Bay Area dockworkers refused to cross a picket line early Sunday, leaving a ship loaded with cargo from Israel floating offshore.
Seven hundred demonstrators had gathered to protest Israel’s May 31 attack on a flotilla attempting to break the blockade on the Palestinian territory of Gaza. The assault on the flotilla, carrying 10,000 tons of aid, killed nine people and injured more than 100.
After members of Local 10 of the Longshore and Warehouse Union (ILWU) chose not to cross the line at the Port of Oakland, citing a contract provision that protects their health and safety, the stevedoring company cancelled the next shift, anticipating another refusal to unload the ship.
The events followed a similar action by dockworkers in Sweden, responding to the call put out by the Palestinian General Federation of Trade Unions (PGFTU) to turn away Israeli goods. Dockworkers in Norway, Malaysia, and South Africa have also said they will not unload Israeli ships and cargo.
The call for longshore unions to refuse Israeli goods was amplified when Israel dispatched commandos in helicopters three weeks ago to seize small ships that were attempting to break the Israeli blockade of Gaza. The humanitarian mission was sponsored by Turkish organizations, and hundreds of unarmed activists were on board.
Israel has prohibited food, household goods, and construction materials from reaching Gaza since the 2006 election of the militant Hamas movement to the territory’s government.
Israel, under heavy international pressure since the deadly assault on the flotilla, announced Sunday it will widen the list of goods allowed into Gaza.
Israel’s three-year blockade—and a 2008 military assault on Gaza that killed 1,440 Palestinians and destroyed 4,000 homes along with hospitals and water treatment facilities—has left the tiny territory in ruins, unable to rebuild.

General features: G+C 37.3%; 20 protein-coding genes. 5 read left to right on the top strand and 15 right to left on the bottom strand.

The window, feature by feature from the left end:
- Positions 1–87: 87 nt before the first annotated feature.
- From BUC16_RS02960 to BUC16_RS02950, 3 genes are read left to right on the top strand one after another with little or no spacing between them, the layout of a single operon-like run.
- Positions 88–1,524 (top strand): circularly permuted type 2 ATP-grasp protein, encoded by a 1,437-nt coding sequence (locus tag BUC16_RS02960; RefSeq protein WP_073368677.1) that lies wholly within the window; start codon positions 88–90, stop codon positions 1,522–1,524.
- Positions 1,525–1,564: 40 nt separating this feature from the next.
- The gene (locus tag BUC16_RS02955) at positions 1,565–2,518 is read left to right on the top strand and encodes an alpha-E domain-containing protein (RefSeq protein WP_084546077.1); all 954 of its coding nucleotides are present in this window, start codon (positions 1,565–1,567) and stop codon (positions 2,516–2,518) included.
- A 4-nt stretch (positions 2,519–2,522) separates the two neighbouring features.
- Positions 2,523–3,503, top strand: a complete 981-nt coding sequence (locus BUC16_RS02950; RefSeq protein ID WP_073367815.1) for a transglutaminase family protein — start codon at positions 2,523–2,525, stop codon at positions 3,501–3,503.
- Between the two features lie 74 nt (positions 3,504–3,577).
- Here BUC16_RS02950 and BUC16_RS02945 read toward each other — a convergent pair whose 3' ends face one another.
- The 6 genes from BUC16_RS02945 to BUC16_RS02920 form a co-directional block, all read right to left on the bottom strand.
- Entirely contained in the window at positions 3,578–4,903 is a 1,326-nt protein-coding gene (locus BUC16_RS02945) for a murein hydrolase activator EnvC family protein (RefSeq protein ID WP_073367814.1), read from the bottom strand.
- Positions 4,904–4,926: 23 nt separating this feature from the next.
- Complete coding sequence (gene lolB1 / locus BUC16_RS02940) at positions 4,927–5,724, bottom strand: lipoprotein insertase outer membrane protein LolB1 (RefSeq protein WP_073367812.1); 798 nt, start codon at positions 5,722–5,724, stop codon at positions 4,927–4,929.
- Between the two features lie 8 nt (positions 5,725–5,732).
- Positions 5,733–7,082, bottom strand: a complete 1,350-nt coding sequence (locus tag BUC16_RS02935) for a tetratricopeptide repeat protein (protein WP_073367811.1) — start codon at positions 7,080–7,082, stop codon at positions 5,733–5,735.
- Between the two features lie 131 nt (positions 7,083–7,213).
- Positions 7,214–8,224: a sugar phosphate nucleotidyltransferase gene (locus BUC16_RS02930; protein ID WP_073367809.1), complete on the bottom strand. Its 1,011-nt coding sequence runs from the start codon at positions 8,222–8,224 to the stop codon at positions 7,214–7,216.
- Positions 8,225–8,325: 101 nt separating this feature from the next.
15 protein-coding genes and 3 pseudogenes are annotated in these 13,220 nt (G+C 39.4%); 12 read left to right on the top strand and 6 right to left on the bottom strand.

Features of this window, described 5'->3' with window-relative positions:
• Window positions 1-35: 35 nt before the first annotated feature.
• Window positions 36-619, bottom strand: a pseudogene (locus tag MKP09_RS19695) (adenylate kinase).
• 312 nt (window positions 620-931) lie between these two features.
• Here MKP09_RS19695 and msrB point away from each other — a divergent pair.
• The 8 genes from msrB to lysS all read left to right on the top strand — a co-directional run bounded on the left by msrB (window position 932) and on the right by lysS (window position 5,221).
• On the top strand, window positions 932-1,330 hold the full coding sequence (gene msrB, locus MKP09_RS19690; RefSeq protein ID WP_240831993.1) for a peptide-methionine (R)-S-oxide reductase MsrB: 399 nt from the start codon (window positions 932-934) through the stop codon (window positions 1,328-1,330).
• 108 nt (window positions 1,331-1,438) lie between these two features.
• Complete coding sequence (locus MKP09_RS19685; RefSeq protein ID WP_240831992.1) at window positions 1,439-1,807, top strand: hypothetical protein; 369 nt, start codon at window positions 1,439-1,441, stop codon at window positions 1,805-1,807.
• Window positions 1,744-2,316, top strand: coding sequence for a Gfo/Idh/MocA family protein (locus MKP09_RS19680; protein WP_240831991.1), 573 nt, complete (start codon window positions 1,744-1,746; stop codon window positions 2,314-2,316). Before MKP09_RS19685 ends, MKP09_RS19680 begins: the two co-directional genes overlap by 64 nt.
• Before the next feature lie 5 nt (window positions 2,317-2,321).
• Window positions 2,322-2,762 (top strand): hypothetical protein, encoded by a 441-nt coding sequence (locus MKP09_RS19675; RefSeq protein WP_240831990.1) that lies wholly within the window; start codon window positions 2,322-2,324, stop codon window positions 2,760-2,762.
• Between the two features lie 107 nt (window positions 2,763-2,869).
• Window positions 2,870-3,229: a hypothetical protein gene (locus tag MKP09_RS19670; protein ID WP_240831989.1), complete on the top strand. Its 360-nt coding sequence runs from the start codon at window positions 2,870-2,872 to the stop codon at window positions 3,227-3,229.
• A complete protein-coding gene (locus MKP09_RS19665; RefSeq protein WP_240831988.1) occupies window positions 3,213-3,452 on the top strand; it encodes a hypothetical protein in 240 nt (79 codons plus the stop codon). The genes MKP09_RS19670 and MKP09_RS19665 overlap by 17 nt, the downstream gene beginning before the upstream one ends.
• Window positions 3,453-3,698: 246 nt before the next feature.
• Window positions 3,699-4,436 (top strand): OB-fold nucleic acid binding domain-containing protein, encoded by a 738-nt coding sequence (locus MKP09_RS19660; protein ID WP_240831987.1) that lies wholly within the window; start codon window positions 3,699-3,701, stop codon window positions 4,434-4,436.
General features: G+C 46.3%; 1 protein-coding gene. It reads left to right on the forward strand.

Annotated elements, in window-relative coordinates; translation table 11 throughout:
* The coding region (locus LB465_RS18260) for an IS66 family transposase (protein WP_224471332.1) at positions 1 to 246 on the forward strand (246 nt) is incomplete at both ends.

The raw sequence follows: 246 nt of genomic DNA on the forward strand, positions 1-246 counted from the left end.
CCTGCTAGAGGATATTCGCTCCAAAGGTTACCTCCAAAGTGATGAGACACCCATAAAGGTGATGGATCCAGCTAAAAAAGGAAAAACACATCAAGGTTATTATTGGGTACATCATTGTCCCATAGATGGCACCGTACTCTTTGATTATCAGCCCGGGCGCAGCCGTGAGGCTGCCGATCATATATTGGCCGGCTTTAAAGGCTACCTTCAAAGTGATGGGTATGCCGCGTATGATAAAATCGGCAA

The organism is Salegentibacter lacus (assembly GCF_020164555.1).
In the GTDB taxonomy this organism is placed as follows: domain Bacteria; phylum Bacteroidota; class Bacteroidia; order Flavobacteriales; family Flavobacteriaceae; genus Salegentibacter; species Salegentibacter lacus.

Scores of unions around the world have condemned Israel’s blockade and attack on the flotilla, with the Congress of South African Trade Unions calling it “state-sponsored piracy.”
Along with US Labor Against the War, Labor for Palestine, a small US-based cross-union network, decried the assault on the flotilla. The AFL-CIO declined to comment.
Meanwhile, the South African Municipality Workers, among others, is campaigning to have cities break ties to Israel. Their drive is part of the international Boycott, Divestment, and Sanctions movement, which activists in many countries are taking up to pressure Israel to change its behavior toward Gaza and its own Palestinian citizens. The campaign is modeled after the international movement that brought down South African apartheid in the 1980s.
Palestinian labor is asking for union solidarity in the campaign to sever ties with Israeli businesses, and to support new flotillas attempting to bring essential goods into Gaza.
Manawell Abdul-Al, a PGFTU executive committee member, responded to ILWU Local 10’s action: “This genuine solidarity is something we have longed for and expected,” he said. “We expected from you nothing less because of your history of defending the oppressed.”
Bay Area dockers refused to unload a South African ship in 1984, and would not load bombs headed for Chile’s military government in 1978.